Here is a list of low testosterone warning signs:

    Fewer spontaneous erections
  • Erectile dysfunction
  • Impotency
  • Infertility
  • Large breasts in men
  • Reduced motivation
  • Brain fog / poor concentration
  • Muscle and strength loss
  • Reduced bone density
  • Tiredness and fatigue
  • Irritability
  • Difficulty sleeping

Looking at the symptoms, it’s easy to see how disruptive low testosterone can be. For some men, it can cause a complete lifestyle overhaul. Visit the hospital for a blood test if you’re concerned.

Young man walking

What is testosterone replacement therapy?

One way of tackling low testosterone is testosterone replacement therapy (TRT). Millions of men across the globe use it to reignite their muscle mass, vigor, mood, and sexual energy.

Testosterone replacement therapy isn’t administered to just anyone. Like we looked at earlier, lifestyle factors such as abusing alcohol or being overweight can impact your hormones.

Your doctor might suggest making subtle changes to your habits or other health markers before trying therapy.

Because testosterone fuels prostate cancer, you’re less likely to be given TRT if you show signs of having or developing the disease.

If your doctor is satisfied that you fit the criteria, you might be offered TRT. As the name suggests, men receiving treatment are given a synthetic version of testosterone to bolster their existing levels.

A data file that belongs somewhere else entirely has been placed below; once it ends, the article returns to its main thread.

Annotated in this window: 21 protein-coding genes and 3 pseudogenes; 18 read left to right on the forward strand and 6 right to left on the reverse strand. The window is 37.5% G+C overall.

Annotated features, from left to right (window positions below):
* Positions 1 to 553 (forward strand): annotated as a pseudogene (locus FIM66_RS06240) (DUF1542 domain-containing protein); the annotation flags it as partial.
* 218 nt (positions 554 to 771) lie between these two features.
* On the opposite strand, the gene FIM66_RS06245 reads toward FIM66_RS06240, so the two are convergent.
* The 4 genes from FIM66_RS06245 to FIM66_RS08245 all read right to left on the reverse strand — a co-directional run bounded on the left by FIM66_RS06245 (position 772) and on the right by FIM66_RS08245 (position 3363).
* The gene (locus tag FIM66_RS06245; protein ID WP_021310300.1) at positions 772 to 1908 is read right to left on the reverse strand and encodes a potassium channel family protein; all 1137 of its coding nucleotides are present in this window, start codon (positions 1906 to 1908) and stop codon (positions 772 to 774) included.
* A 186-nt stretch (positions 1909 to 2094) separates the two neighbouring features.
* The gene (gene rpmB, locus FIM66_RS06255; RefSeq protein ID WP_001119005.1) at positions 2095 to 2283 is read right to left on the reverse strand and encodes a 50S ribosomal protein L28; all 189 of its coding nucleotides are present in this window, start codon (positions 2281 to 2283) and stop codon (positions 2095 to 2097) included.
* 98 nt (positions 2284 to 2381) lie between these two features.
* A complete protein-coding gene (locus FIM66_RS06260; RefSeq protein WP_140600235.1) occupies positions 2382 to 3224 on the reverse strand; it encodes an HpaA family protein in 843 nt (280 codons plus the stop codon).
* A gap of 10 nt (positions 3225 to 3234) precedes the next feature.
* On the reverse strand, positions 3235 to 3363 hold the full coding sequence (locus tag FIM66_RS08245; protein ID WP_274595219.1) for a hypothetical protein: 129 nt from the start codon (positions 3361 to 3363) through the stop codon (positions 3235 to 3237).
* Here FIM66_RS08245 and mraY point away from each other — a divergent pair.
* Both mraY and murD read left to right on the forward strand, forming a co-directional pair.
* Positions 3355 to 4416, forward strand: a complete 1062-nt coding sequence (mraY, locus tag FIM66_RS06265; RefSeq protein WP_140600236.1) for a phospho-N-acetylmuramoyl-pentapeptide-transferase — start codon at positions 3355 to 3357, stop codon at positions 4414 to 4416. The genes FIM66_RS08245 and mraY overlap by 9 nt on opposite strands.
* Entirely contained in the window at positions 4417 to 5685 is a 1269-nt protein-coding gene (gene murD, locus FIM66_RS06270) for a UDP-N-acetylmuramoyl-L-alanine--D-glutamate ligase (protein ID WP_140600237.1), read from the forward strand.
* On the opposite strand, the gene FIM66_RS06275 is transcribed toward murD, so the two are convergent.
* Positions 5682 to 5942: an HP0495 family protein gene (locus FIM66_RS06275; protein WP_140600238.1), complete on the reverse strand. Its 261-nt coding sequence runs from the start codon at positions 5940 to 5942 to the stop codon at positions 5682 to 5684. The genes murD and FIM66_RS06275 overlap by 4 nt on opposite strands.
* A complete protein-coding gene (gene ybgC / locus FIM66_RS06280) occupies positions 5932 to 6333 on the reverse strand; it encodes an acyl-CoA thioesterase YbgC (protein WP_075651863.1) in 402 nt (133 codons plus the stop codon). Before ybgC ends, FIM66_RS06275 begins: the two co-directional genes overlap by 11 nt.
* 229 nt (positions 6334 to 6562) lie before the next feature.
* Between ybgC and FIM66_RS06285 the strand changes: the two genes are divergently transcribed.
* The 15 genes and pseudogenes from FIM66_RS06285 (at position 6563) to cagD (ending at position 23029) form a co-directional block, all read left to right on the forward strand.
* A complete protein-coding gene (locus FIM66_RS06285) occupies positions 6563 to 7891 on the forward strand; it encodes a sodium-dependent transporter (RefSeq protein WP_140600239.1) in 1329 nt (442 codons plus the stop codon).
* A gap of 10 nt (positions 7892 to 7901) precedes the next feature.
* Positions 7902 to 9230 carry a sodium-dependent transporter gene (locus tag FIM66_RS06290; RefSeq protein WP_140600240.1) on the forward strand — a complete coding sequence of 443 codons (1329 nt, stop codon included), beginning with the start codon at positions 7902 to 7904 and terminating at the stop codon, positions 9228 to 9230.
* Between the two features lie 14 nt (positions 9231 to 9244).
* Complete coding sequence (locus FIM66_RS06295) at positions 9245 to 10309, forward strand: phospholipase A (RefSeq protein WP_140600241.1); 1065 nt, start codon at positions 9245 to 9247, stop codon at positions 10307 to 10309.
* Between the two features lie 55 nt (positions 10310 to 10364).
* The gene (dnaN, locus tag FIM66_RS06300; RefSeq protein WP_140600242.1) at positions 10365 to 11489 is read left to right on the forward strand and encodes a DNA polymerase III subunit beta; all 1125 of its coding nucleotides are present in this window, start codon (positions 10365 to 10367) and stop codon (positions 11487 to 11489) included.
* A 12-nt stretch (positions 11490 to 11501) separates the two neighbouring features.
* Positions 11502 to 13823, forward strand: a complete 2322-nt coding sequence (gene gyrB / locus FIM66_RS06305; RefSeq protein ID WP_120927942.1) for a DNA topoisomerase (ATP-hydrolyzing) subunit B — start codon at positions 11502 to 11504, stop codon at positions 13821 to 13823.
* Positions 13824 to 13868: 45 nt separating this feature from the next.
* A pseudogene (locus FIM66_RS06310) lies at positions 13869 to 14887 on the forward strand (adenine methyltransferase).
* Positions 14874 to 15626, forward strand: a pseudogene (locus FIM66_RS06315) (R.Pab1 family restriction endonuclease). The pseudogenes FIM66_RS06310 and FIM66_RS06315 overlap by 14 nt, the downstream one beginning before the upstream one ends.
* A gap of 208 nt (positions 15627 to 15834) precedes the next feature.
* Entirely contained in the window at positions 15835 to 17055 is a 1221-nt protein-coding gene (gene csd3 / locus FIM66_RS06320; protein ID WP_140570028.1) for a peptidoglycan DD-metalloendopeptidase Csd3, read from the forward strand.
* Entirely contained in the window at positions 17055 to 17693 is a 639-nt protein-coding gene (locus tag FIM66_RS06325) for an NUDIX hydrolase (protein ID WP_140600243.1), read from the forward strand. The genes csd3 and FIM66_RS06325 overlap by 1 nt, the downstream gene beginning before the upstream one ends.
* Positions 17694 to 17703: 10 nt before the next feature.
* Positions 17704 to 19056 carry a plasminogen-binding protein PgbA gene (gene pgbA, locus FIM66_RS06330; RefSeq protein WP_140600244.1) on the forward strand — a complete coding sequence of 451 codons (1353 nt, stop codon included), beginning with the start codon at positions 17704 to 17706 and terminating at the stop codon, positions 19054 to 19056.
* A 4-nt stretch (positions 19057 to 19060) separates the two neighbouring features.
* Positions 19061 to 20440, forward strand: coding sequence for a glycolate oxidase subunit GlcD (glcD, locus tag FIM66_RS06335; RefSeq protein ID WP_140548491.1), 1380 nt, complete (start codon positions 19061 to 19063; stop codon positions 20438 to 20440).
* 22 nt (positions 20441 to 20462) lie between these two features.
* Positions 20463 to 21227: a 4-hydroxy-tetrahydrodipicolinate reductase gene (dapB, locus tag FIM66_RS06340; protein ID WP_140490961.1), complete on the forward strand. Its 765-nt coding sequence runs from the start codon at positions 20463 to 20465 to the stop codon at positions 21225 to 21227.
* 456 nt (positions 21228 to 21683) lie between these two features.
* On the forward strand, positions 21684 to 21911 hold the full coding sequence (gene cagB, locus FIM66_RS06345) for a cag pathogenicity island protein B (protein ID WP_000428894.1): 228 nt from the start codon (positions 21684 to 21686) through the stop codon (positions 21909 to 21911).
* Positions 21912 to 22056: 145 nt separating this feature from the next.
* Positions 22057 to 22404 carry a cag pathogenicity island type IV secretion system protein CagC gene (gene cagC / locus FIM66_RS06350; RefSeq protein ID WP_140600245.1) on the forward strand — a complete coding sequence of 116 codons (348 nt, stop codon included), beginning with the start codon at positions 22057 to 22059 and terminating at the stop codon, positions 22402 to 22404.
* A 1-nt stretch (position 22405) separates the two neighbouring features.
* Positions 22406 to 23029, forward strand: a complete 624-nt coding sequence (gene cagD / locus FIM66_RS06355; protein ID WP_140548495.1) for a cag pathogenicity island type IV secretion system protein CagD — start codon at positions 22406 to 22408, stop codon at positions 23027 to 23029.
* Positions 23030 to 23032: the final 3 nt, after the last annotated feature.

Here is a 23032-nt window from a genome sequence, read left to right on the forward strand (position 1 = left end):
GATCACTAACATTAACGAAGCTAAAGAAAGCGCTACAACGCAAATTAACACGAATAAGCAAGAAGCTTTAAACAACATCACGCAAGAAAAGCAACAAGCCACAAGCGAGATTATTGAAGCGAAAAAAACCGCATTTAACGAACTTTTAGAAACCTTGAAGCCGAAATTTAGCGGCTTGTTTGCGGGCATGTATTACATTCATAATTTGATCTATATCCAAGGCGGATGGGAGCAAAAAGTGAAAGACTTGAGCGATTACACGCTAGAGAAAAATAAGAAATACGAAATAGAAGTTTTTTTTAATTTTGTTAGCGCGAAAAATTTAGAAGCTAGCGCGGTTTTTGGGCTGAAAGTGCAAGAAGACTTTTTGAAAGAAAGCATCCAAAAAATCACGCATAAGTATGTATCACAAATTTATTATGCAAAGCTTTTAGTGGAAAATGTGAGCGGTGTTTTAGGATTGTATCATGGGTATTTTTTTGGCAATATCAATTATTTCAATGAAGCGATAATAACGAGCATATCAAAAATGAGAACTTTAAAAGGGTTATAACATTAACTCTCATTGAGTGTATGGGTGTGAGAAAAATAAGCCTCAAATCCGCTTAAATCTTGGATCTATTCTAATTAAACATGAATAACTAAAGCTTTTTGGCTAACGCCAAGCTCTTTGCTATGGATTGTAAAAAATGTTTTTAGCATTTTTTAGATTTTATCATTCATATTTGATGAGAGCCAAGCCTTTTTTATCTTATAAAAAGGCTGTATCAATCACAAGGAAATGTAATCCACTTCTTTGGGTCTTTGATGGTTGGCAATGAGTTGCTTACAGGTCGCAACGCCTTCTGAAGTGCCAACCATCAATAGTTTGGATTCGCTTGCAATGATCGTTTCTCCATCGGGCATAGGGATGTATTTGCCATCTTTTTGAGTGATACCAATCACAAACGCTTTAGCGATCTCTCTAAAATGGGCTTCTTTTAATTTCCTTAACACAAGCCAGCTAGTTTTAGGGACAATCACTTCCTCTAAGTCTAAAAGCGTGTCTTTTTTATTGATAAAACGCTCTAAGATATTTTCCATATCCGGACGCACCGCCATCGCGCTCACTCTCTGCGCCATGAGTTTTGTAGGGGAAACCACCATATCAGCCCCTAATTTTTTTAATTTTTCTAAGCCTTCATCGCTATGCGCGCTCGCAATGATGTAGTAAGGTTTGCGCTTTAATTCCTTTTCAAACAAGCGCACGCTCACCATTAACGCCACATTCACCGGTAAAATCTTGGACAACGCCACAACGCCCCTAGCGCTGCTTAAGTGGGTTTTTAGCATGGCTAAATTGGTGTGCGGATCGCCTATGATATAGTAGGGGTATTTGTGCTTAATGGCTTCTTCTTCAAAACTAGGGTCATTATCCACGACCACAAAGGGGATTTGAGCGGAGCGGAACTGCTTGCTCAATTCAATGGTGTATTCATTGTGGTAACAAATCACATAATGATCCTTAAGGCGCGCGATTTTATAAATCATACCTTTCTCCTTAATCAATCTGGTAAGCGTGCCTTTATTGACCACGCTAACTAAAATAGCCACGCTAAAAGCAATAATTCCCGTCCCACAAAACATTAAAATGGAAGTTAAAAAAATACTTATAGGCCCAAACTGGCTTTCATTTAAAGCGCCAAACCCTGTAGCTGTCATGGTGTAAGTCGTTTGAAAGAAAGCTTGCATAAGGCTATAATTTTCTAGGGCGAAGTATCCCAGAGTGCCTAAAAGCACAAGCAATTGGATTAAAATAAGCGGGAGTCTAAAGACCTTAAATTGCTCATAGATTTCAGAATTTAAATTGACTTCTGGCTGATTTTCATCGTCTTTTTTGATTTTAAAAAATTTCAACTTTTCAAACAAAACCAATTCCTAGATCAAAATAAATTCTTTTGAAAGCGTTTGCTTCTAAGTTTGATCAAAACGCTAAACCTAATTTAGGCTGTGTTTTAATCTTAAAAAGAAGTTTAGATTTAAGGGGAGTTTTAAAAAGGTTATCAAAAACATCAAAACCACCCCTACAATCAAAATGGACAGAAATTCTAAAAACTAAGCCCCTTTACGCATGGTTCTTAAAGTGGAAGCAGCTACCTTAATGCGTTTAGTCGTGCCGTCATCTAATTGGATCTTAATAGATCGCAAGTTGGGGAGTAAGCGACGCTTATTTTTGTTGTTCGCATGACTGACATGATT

TRT isn’t the natural anabolic hormone you produce yourself, but a synthetic version made inside a lab. This is one of the most important things to remember about testosterone replacement therapy – it’s not natural.

What are steroids?

It’s hard to say exactly what a steroid is without the context. Depending on who you’re speaking to, a steroid could be a type of naturally occurring hormone, or something created in a lab to help bodybuilders build muscle.

There’s a lot of scope between the pair, meaning that intention is everything.

Naturally occurring steroids are hormones. Peptide hormones are made from proteins, whereas steroids are formed from cholesterol.

They’re literally created using a sterol carbon ring, hence the name. It just so happens that testosterone is one of five natural steroid hormones.

If we were talking as medicinal scientists, we’d say steroids are man-made hormones that can be used as medicine.